One thing that took me by surprise was how un-swimmable the beaches were in Sayulita because of the time of year. Traveling in May meant strong currents and strong waves, making most beaches very unsafe for the average swimmer.

Beaches like Carricitos and Malpaso had strong riptides and large waves. However, the main beach and Playa De Los Muertos had calmer waters where many people were swimming. A bit of planning would be helpful and keep this in mind when choosing where to spend the day.


Helpful Travel Tips Before Arriving in Sayulita

Have Cash Prior to Arrival

Interestingly enough, most places in Sayulita only took cash or had high credit card minimums. I would be sure to have either US Dollars or Mexican Pesos prior to your arrival. All places took both (when using USD they give a lower exchange rate by a peso or two).

I had an issue with my ATM card so I was grateful for the $40 USD that I did have with me. My ATM card continued to not work the rest of the trip, so thankfully my friend’s card did. This is why I recommend having cash with you ahead of time.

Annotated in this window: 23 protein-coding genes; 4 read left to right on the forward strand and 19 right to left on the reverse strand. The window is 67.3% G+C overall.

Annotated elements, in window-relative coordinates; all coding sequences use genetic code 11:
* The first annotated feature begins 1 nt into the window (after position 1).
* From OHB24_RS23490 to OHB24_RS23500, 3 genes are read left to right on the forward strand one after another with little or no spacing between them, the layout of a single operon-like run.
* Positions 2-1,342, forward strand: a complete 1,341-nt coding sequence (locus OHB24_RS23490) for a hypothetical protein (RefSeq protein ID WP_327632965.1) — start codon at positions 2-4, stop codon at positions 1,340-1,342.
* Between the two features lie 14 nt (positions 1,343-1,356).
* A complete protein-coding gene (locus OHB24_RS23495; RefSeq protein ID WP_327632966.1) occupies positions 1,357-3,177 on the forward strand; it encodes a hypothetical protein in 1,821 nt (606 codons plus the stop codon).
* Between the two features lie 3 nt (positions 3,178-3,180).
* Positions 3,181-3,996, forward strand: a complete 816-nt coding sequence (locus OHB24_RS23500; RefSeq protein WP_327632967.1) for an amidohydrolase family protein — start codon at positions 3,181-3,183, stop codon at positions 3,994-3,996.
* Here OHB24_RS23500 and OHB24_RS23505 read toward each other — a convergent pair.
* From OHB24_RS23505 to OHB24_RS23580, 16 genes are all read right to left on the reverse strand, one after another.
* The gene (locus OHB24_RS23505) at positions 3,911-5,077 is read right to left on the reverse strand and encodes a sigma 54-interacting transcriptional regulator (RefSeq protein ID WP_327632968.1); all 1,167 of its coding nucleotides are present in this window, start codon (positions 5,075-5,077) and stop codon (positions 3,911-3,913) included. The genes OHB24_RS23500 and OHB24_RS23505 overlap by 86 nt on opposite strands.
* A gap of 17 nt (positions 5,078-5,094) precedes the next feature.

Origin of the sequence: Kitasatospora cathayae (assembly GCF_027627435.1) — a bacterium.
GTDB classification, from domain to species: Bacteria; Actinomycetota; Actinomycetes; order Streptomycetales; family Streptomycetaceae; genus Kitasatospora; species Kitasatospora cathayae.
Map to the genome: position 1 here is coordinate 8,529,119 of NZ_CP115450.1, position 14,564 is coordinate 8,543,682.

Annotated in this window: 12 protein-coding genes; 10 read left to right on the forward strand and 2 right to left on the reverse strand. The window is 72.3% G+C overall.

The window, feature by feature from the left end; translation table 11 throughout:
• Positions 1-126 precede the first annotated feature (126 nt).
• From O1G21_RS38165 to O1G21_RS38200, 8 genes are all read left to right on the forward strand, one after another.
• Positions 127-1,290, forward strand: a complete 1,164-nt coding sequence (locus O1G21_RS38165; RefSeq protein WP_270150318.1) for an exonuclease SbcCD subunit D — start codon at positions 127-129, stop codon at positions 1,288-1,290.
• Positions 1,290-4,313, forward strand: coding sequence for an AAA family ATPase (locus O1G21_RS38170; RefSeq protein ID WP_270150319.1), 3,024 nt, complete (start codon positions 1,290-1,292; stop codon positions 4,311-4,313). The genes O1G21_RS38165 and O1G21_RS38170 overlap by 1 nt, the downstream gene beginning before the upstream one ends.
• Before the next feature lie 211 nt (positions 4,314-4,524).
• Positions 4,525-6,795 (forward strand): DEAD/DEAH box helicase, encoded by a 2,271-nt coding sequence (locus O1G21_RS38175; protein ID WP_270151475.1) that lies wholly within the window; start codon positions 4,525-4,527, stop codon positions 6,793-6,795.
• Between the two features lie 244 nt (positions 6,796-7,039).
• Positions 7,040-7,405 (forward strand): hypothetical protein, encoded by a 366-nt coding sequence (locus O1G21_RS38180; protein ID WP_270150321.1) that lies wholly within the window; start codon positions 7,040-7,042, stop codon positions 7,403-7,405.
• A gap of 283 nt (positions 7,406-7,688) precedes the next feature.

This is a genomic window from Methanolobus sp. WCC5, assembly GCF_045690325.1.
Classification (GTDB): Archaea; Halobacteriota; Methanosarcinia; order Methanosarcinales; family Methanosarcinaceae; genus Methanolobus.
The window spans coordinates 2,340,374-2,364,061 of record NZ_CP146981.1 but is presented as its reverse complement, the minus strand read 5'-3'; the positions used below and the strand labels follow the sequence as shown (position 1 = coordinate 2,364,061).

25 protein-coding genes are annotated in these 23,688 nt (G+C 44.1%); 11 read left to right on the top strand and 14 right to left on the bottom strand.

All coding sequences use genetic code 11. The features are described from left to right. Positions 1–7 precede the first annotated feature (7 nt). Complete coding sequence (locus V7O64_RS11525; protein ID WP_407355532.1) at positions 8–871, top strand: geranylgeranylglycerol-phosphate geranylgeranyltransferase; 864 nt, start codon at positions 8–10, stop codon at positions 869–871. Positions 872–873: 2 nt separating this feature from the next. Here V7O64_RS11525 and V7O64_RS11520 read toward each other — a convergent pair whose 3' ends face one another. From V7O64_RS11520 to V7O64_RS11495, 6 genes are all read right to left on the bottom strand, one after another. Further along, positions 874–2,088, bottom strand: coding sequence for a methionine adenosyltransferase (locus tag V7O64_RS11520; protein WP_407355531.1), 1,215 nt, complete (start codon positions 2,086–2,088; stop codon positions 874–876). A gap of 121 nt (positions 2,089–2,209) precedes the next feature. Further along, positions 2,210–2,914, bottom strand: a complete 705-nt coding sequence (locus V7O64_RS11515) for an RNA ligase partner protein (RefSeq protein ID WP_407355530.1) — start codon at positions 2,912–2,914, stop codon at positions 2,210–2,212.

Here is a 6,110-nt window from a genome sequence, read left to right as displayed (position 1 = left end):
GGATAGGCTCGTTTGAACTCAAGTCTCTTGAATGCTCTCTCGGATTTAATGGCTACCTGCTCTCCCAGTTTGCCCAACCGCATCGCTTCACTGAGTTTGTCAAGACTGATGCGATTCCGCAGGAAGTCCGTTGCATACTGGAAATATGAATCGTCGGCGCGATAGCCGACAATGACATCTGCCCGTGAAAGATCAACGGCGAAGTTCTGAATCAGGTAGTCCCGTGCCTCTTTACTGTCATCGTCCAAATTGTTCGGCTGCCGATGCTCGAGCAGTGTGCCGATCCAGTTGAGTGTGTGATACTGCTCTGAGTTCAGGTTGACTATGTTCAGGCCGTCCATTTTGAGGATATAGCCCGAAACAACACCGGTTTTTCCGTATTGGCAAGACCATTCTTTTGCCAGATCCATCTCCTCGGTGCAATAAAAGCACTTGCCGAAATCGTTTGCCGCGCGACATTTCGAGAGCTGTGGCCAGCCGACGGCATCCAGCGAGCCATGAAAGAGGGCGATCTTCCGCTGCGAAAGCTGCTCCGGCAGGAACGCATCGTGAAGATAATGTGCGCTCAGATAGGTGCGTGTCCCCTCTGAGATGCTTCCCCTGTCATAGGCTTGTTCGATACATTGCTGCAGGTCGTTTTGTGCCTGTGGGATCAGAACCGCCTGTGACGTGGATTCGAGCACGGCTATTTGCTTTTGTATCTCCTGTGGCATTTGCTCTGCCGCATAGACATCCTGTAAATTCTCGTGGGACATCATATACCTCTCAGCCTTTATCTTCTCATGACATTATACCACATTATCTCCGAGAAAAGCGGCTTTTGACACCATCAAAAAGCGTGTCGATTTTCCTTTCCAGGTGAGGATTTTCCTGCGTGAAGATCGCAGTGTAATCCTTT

Turn On Cellular Data

You really do need access to data here if you plan to use Uber or other phone services. I’d have Whatsapp downloaded (which a lot of businesses use for reservations). Have your data ready to go when you arrive in Mexico.

Be Mindful of What You Drink or Eat

Don’t drink tap water and eat food from a reputable place. It’s as simple as that in Mexico generally speaking to avoid any stomach bugs.


Where to Stay in Sayulita

When it comes to deciding on Sayulita hotels, you have three main neighborhoods to choose from. The first is Downtown, amidst the restaurants, happening nightlife, and the main beach. The second option is South End — this is more jungle-esque and is closer to a few of the quieter beaches. The third is the North End, a bit more removed and has a neighborhood feel to it with newer construction.

I’d personally opt for something either South or North end, away from the downtown hustle and bustle. Here’s a short list of boutique hotels to consider:

  1. La Joya Sayulita, for the best beachfront hotel
  2. Siete Lunas, for the best romantic hotel
  3. Don Bonito, for the best digital-nomad hotel
  4. Selina, for the best budget-friendly downtown hotel

If you’re looking for a vacation rental, there’s a wide range to choose from. Here’s a good short list of the best vacation rentals in Sayulita.

Where I Stayed: La Joya Sayulita